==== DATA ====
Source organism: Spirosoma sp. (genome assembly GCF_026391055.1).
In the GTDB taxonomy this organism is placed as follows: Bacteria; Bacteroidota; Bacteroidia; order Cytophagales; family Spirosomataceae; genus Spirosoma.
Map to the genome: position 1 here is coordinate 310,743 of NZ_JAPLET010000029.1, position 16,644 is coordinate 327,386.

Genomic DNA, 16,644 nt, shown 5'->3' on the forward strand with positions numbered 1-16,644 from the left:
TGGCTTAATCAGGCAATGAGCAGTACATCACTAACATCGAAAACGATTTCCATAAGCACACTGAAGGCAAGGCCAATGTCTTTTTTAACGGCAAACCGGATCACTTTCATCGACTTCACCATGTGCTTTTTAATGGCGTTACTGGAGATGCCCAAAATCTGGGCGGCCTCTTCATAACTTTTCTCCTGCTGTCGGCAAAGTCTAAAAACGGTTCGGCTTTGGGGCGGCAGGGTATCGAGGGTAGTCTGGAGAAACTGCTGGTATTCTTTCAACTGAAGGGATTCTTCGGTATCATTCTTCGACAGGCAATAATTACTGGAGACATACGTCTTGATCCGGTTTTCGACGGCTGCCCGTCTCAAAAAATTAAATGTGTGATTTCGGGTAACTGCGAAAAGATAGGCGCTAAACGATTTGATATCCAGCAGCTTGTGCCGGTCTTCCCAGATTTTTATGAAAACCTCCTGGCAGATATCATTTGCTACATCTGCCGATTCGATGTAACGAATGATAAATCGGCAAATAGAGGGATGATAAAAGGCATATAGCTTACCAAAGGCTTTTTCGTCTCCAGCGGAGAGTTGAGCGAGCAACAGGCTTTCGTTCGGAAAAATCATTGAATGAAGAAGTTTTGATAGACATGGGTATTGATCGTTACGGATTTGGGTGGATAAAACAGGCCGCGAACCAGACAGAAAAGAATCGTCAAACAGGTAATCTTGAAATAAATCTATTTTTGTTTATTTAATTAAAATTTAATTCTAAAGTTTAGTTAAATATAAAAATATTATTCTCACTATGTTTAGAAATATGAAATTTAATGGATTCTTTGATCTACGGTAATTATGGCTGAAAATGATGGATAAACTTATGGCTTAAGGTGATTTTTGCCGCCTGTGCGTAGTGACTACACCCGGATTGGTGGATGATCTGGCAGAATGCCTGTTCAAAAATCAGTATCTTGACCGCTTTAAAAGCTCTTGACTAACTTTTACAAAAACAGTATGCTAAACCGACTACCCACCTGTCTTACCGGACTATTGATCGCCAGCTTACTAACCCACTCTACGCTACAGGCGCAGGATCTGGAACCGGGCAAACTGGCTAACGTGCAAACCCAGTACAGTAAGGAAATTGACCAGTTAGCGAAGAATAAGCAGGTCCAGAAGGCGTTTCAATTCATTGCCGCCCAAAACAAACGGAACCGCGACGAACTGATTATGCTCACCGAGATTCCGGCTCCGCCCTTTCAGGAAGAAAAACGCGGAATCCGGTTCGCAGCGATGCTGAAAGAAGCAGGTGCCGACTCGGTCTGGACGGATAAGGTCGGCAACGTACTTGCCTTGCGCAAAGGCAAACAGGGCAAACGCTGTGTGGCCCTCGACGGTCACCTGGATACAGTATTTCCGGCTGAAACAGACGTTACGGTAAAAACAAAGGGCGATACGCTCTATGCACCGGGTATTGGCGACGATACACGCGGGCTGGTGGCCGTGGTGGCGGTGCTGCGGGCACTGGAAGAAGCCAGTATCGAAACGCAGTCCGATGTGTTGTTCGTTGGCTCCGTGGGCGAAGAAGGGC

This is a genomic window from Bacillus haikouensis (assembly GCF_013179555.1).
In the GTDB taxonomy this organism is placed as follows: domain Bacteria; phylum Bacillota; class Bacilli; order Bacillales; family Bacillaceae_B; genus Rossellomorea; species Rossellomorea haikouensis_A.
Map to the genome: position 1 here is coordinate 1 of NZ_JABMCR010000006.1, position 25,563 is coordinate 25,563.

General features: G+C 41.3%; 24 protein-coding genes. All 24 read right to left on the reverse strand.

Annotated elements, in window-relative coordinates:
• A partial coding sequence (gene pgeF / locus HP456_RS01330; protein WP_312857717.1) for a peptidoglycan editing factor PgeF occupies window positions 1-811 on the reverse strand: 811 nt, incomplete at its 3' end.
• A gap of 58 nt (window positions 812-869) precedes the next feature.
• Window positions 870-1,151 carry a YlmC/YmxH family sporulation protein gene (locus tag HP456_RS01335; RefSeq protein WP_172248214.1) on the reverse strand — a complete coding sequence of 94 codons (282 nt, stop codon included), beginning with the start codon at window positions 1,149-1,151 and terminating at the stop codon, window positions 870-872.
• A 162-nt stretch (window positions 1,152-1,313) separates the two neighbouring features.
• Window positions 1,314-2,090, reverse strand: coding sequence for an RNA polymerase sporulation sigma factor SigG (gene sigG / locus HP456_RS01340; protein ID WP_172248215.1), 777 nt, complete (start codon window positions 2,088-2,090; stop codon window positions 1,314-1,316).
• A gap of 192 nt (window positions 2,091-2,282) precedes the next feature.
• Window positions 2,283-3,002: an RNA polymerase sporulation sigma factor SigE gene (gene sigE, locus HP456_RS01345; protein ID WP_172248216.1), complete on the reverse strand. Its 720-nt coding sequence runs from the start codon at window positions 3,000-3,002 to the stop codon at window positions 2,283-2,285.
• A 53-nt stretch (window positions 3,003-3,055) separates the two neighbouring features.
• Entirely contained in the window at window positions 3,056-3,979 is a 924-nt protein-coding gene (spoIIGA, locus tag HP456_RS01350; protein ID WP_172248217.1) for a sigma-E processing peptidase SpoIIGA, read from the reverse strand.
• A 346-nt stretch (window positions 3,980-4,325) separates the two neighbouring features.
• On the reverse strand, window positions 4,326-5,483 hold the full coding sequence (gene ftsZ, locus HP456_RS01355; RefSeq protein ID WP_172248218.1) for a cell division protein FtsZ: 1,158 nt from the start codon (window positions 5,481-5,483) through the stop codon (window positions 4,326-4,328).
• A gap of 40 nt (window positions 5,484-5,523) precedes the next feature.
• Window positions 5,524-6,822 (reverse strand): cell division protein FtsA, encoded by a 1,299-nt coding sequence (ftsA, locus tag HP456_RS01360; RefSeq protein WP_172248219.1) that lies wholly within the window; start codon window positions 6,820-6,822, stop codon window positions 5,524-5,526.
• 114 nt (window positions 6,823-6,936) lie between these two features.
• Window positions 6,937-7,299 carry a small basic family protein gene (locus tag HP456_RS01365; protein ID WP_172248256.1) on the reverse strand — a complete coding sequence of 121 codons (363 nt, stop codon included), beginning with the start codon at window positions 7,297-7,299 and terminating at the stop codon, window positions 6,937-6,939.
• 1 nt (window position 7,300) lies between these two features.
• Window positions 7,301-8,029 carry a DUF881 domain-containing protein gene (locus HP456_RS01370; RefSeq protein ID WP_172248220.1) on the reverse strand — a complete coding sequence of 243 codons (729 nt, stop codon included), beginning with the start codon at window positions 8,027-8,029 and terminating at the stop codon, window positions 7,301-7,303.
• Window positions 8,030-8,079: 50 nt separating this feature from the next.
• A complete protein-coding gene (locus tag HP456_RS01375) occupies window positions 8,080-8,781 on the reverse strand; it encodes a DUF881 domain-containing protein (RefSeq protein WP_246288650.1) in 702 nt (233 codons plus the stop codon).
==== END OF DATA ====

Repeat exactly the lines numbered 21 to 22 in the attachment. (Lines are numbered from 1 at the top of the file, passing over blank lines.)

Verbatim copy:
• On the reverse strand, window positions 4,326-5,483 hold the full coding sequence (gene ftsZ, locus HP456_RS01355; RefSeq protein ID WP_172248218.1) for a cell division protein FtsZ: 1,158 nt from the start codon (window positions 5,481-5,483) through the stop codon (window positions 4,326-4,328).
• A gap of 40 nt (window positions 5,484-5,523) precedes the next feature.